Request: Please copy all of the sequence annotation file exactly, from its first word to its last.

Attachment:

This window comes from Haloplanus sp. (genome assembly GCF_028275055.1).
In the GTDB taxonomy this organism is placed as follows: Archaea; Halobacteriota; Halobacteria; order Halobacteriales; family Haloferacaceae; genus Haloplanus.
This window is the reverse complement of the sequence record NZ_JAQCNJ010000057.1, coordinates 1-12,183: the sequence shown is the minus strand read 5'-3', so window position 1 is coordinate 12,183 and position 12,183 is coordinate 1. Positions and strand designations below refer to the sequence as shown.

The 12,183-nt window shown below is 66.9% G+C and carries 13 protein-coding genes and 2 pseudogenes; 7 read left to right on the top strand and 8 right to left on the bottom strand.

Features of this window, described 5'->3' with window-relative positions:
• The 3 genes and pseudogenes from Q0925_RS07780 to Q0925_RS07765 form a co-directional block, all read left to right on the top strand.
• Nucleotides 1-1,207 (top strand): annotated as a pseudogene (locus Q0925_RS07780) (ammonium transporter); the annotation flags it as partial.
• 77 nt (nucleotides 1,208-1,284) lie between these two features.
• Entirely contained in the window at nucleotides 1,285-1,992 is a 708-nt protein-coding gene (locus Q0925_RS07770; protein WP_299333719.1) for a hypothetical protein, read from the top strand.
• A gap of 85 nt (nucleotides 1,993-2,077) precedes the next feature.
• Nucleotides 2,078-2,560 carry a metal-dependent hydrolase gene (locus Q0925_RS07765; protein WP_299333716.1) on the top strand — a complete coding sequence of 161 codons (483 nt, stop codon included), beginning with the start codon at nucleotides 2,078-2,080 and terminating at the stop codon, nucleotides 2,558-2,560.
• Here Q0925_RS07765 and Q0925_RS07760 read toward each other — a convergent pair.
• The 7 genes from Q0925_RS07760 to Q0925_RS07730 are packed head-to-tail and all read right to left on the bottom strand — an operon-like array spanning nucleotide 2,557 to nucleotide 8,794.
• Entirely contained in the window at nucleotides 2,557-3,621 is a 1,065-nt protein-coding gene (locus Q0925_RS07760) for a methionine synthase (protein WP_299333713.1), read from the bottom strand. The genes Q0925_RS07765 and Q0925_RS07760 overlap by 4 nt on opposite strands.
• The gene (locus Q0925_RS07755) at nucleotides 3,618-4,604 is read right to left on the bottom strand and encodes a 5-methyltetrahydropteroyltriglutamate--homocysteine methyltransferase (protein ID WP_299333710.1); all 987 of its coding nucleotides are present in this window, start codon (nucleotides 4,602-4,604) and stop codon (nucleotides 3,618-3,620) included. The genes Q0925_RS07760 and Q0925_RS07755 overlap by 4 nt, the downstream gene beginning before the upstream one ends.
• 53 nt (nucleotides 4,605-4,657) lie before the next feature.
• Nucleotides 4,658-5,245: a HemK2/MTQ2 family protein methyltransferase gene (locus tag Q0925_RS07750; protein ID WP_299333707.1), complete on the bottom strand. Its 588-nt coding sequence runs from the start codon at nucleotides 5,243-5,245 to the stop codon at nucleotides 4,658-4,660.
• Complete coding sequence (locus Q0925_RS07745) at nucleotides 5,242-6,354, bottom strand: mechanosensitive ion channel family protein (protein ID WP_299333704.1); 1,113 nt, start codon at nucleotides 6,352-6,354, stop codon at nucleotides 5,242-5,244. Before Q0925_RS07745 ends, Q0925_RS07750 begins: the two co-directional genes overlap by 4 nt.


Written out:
This window comes from Haloplanus sp. (genome assembly GCF_028275055.1).
In the GTDB taxonomy this organism is placed as follows: Archaea; Halobacteriota; Halobacteria; order Halobacteriales; family Haloferacaceae; genus Haloplanus.
This window is the reverse complement of the sequence record NZ_JAQCNJ010000057.1, coordinates 1-12,183: the sequence shown is the minus strand read 5'-3', so window position 1 is coordinate 12,183 and position 12,183 is coordinate 1. Positions and strand designations below refer to the sequence as shown.

The 12,183-nt window shown below is 66.9% G+C and carries 13 protein-coding genes and 2 pseudogenes; 7 read left to right on the top strand and 8 right to left on the bottom strand.

Features of this window, described 5'->3' with window-relative positions:
• The 3 genes and pseudogenes from Q0925_RS07780 to Q0925_RS07765 form a co-directional block, all read left to right on the top strand.
• Nucleotides 1-1,207 (top strand): annotated as a pseudogene (locus Q0925_RS07780) (ammonium transporter); the annotation flags it as partial.
• 77 nt (nucleotides 1,208-1,284) lie between these two features.
• Entirely contained in the window at nucleotides 1,285-1,992 is a 708-nt protein-coding gene (locus Q0925_RS07770; protein WP_299333719.1) for a hypothetical protein, read from the top strand.
• A gap of 85 nt (nucleotides 1,993-2,077) precedes the next feature.
• Nucleotides 2,078-2,560 carry a metal-dependent hydrolase gene (locus Q0925_RS07765; protein WP_299333716.1) on the top strand — a complete coding sequence of 161 codons (483 nt, stop codon included), beginning with the start codon at nucleotides 2,078-2,080 and terminating at the stop codon, nucleotides 2,558-2,560.
• Here Q0925_RS07765 and Q0925_RS07760 read toward each other — a convergent pair.
• The 7 genes from Q0925_RS07760 to Q0925_RS07730 are packed head-to-tail and all read right to left on the bottom strand — an operon-like array spanning nucleotide 2,557 to nucleotide 8,794.
• Entirely contained in the window at nucleotides 2,557-3,621 is a 1,065-nt protein-coding gene (locus Q0925_RS07760) for a methionine synthase (protein WP_299333713.1), read from the bottom strand. The genes Q0925_RS07765 and Q0925_RS07760 overlap by 4 nt on opposite strands.
• The gene (locus Q0925_RS07755) at nucleotides 3,618-4,604 is read right to left on the bottom strand and encodes a 5-methyltetrahydropteroyltriglutamate--homocysteine methyltransferase (protein ID WP_299333710.1); all 987 of its coding nucleotides are present in this window, start codon (nucleotides 4,602-4,604) and stop codon (nucleotides 3,618-3,620) included. The genes Q0925_RS07760 and Q0925_RS07755 overlap by 4 nt, the downstream gene beginning before the upstream one ends.
• 53 nt (nucleotides 4,605-4,657) lie before the next feature.
• Nucleotides 4,658-5,245: a HemK2/MTQ2 family protein methyltransferase gene (locus tag Q0925_RS07750; protein ID WP_299333707.1), complete on the bottom strand. Its 588-nt coding sequence runs from the start codon at nucleotides 5,243-5,245 to the stop codon at nucleotides 4,658-4,660.
• Complete coding sequence (locus Q0925_RS07745) at nucleotides 5,242-6,354, bottom strand: mechanosensitive ion channel family protein (protein ID WP_299333704.1); 1,113 nt, start codon at nucleotides 6,352-6,354, stop codon at nucleotides 5,242-5,244. Before Q0925_RS07745 ends, Q0925_RS07750 begins: the two co-directional genes overlap by 4 nt.